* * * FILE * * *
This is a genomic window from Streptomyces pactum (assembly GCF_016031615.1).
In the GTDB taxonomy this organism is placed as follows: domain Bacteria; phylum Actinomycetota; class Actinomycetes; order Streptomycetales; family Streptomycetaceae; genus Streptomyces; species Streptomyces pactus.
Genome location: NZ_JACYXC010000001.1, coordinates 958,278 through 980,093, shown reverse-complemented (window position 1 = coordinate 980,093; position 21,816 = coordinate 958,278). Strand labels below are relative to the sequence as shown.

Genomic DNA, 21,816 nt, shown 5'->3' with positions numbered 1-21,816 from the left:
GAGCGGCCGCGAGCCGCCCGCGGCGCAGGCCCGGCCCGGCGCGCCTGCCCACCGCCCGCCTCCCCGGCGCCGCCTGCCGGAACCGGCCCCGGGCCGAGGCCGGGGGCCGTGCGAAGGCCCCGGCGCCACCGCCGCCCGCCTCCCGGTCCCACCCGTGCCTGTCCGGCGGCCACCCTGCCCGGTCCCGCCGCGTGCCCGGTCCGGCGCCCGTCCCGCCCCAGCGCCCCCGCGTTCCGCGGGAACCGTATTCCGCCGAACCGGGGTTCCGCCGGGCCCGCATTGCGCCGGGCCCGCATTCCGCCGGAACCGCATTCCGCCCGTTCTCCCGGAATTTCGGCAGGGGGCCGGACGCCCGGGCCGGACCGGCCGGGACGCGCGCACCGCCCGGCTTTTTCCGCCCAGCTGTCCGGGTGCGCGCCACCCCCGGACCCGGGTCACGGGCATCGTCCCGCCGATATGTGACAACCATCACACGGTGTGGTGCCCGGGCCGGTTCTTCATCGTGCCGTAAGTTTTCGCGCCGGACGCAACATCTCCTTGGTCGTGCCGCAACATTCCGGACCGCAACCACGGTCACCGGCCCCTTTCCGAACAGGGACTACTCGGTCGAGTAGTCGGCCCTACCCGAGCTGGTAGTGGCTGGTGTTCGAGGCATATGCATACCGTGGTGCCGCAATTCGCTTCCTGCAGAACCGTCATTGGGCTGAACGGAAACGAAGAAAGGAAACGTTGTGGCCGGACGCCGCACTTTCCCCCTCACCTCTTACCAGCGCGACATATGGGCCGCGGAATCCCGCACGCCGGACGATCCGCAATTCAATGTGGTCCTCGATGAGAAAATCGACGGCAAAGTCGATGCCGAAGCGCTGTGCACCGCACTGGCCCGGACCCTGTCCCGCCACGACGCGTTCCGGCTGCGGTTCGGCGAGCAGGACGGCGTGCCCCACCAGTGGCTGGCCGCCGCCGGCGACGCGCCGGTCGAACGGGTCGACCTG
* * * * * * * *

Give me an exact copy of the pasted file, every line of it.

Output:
This is a genomic window from Streptomyces pactum (assembly GCF_016031615.1).
In the GTDB taxonomy this organism is placed as follows: domain Bacteria; phylum Actinomycetota; class Actinomycetes; order Streptomycetales; family Streptomycetaceae; genus Streptomyces; species Streptomyces pactus.
Genome location: NZ_JACYXC010000001.1, coordinates 958,278 through 980,093, shown reverse-complemented (window position 1 = coordinate 980,093; position 21,816 = coordinate 958,278). Strand labels below are relative to the sequence as shown.

Genomic DNA, 21,816 nt, shown 5'->3' with positions numbered 1-21,816 from the left:
GAGCGGCCGCGAGCCGCCCGCGGCGCAGGCCCGGCCCGGCGCGCCTGCCCACCGCCCGCCTCCCCGGCGCCGCCTGCCGGAACCGGCCCCGGGCCGAGGCCGGGGGCCGTGCGAAGGCCCCGGCGCCACCGCCGCCCGCCTCCCGGTCCCACCCGTGCCTGTCCGGCGGCCACCCTGCCCGGTCCCGCCGCGTGCCCGGTCCGGCGCCCGTCCCGCCCCAGCGCCCCCGCGTTCCGCGGGAACCGTATTCCGCCGAACCGGGGTTCCGCCGGGCCCGCATTGCGCCGGGCCCGCATTCCGCCGGAACCGCATTCCGCCCGTTCTCCCGGAATTTCGGCAGGGGGCCGGACGCCCGGGCCGGACCGGCCGGGACGCGCGCACCGCCCGGCTTTTTCCGCCCAGCTGTCCGGGTGCGCGCCACCCCCGGACCCGGGTCACGGGCATCGTCCCGCCGATATGTGACAACCATCACACGGTGTGGTGCCCGGGCCGGTTCTTCATCGTGCCGTAAGTTTTCGCGCCGGACGCAACATCTCCTTGGTCGTGCCGCAACATTCCGGACCGCAACCACGGTCACCGGCCCCTTTCCGAACAGGGACTACTCGGTCGAGTAGTCGGCCCTACCCGAGCTGGTAGTGGCTGGTGTTCGAGGCATATGCATACCGTGGTGCCGCAATTCGCTTCCTGCAGAACCGTCATTGGGCTGAACGGAAACGAAGAAAGGAAACGTTGTGGCCGGACGCCGCACTTTCCCCCTCACCTCTTACCAGCGCGACATATGGGCCGCGGAATCCCGCACGCCGGACGATCCGCAATTCAATGTGGTCCTCGATGAGAAAATCGACGGCAAAGTCGATGCCGAAGCGCTGTGCACCGCACTGGCCCGGACCCTGTCCCGCCACGACGCGTTCCGGCTGCGGTTCGGCGAGCAGGACGGCGTGCCCCACCAGTGGCTGGCCGCCGCCGGCGACGCGCCGGTCGAACGGGTCGACCTG